Then I grew into adulthood and started becoming more skeptical about all these things. As I am an ardent reader of philosphical books I started seeking more logicalities in ideas, and my faith evaporated into nothingness.

    Now I do not know why suddenly through some flashbacks I feel like reveling in Bha'i faith. I do not know what it lays for me.

    Something within me deeply craves for a faith and that may be Baha'i or some thing else.

    Could you share me something about Baha'i and what really inspired you to hold on to this path?

    “Those who seek to satisfy the mind of man by hampering it with ceremonies and music and affecting charity and devotion have lost their original nature””

    “If water derives lucidity from stillness, how much more the faculties of the mind! The mind of the sage, being in repose, becomes the mirror of the universe, the speculum of all creation.

  3. #3
    Vincit Qui Se Vincit Virgil's Avatar
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    Quote Originally Posted by blazeofglory View Post
    I am really happy to come across you, for I am really looking for a man who ca make such striking contrastive comparisons between two different faiths, in fact I call marxism also a faith.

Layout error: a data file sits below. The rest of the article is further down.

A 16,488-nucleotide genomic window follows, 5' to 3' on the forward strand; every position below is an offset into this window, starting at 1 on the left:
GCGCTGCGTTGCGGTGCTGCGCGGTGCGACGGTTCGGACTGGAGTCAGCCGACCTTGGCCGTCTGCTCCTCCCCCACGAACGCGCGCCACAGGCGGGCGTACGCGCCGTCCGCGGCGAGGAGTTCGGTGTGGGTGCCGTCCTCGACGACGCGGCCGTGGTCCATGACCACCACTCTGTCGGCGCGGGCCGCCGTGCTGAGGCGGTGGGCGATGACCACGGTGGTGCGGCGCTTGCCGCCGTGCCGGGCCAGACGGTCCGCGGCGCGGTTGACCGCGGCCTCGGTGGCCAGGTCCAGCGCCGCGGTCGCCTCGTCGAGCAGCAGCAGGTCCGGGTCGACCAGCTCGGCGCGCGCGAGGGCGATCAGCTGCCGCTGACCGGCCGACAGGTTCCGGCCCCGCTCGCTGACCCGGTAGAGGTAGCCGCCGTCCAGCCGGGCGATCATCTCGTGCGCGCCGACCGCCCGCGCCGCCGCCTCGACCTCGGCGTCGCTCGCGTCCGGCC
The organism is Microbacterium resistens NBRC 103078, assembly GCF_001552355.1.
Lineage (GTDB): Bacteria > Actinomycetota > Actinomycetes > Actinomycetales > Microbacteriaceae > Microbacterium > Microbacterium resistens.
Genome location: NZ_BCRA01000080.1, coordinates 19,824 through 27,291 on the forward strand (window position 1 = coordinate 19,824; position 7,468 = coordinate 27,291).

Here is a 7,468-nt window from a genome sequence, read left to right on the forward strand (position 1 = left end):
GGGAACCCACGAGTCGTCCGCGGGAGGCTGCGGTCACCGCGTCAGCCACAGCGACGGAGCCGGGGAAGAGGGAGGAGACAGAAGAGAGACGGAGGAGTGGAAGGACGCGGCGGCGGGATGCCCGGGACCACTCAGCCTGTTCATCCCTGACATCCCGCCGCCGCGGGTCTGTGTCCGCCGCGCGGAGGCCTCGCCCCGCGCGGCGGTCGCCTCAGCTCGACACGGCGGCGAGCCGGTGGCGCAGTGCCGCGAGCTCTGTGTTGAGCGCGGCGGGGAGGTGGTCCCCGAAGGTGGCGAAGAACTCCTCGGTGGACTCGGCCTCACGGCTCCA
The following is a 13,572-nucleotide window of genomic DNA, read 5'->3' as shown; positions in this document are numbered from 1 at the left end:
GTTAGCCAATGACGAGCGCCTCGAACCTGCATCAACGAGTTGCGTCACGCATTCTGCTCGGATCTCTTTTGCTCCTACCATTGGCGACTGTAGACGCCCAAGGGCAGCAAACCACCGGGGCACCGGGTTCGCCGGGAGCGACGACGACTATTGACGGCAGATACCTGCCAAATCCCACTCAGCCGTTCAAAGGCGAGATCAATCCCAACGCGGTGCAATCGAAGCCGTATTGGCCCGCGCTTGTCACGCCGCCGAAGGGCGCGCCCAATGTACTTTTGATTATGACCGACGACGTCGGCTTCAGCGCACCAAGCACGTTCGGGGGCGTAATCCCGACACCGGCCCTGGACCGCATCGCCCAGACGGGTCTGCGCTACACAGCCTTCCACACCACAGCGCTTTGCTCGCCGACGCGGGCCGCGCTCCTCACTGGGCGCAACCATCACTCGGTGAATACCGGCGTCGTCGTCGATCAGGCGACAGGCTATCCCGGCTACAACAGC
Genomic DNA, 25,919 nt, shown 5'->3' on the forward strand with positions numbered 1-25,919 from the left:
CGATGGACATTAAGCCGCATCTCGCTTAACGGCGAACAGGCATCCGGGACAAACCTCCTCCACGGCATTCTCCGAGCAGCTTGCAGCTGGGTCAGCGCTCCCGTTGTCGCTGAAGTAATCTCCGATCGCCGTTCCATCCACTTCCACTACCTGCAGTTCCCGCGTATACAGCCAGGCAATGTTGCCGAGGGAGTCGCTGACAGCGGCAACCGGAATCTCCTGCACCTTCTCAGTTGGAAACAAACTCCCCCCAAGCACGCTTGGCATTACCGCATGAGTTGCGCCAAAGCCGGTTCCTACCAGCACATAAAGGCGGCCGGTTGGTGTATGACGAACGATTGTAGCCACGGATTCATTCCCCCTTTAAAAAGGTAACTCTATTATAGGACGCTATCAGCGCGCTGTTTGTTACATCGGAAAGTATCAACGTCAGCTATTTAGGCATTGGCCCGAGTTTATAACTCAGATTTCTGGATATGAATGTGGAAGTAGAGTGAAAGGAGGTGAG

Oh I think you're right. It is a faith. Because as an economic system it's a failure, as a historical concept it's redicualously laughable. So what else is driving people to believe in it, but faith.
    LET THERE BE LIGHT

    Books are embalmed minds.

    My literature blog: http://ashesfromburntroses.blogspot.com/

  4. #4
    Mr RonPrice Ron Price's Avatar
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    Goodness me! It's been six years since you posted the above, blazeofglory. To save me reinventing the wheel you can find out dozens of pages about this Faith which claims to be the newest of the Abrahamic religions by going to the official intenraitonal Baha'i site at: http://www.bahai.org/ As far as my own religious propensities are concerned, I write a great deal about this Faith at my website at: http://www.ronpriceepoch.com/Babi.html